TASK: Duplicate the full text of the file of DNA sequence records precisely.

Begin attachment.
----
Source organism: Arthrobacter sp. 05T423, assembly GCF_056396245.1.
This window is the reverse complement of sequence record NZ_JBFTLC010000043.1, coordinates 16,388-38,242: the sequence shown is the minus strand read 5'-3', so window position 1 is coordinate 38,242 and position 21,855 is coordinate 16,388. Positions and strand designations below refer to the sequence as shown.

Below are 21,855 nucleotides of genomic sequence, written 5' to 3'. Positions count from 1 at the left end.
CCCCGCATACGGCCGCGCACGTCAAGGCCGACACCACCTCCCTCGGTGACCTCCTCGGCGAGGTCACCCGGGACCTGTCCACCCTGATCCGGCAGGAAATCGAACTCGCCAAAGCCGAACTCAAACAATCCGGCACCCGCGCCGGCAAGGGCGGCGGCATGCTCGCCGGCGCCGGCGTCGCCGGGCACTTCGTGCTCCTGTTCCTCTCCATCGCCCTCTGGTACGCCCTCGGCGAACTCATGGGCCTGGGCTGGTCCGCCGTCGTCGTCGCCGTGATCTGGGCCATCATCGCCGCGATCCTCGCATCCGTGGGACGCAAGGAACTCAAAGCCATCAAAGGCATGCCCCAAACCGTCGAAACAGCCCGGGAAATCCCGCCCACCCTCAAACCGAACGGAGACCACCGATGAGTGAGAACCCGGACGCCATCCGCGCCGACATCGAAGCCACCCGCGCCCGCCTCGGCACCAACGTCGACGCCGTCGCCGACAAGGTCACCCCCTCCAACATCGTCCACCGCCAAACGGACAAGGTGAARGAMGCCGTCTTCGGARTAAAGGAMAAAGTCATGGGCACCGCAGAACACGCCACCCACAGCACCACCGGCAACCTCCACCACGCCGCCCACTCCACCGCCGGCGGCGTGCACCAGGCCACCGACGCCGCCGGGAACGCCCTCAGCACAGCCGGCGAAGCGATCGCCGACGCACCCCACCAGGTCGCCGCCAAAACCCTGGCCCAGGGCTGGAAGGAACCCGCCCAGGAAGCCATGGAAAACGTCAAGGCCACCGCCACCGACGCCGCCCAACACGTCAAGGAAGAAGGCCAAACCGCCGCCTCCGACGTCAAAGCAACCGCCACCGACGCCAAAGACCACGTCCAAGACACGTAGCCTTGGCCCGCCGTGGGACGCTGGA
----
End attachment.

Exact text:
Source organism: Arthrobacter sp. 05T423, assembly GCF_056396245.1.
This window is the reverse complement of sequence record NZ_JBFTLC010000043.1, coordinates 16,388-38,242: the sequence shown is the minus strand read 5'-3', so window position 1 is coordinate 38,242 and position 21,855 is coordinate 16,388. Positions and strand designations below refer to the sequence as shown.

Below are 21,855 nucleotides of genomic sequence, written 5' to 3'. Positions count from 1 at the left end.
CCCCGCATACGGCCGCGCACGTCAAGGCCGACACCACCTCCCTCGGTGACCTCCTCGGCGAGGTCACCCGGGACCTGTCCACCCTGATCCGGCAGGAAATCGAACTCGCCAAAGCCGAACTCAAACAATCCGGCACCCGCGCCGGCAAGGGCGGCGGCATGCTCGCCGGCGCCGGCGTCGCCGGGCACTTCGTGCTCCTGTTCCTCTCCATCGCCCTCTGGTACGCCCTCGGCGAACTCATGGGCCTGGGCTGGTCCGCCGTCGTCGTCGCCGTGATCTGGGCCATCATCGCCGCGATCCTCGCATCCGTGGGACGCAAGGAACTCAAAGCCATCAAAGGCATGCCCCAAACCGTCGAAACAGCCCGGGAAATCCCGCCCACCCTCAAACCGAACGGAGACCACCGATGAGTGAGAACCCGGACGCCATCCGCGCCGACATCGAAGCCACCCGCGCCCGCCTCGGCACCAACGTCGACGCCGTCGCCGACAAGGTCACCCCCTCCAACATCGTCCACCGCCAAACGGACAAGGTGAARGAMGCCGTCTTCGGARTAAAGGAMAAAGTCATGGGCACCGCAGAACACGCCACCCACAGCACCACCGGCAACCTCCACCACGCCGCCCACTCCACCGCCGGCGGCGTGCACCAGGCCACCGACGCCGCCGGGAACGCCCTCAGCACAGCCGGCGAAGCGATCGCCGACGCACCCCACCAGGTCGCCGCCAAAACCCTGGCCCAGGGCTGGAAGGAACCCGCCCAGGAAGCCATGGAAAACGTCAAGGCCACCGCCACCGACGCCGCCCAACACGTCAAGGAAGAAGGCCAAACCGCCGCCTCCGACGTCAAAGCAACCGCCACCGACGCCAAAGACCACGTCCAAGACACGTAGCCTTGGCCCGCCGTGGGACGCTGGA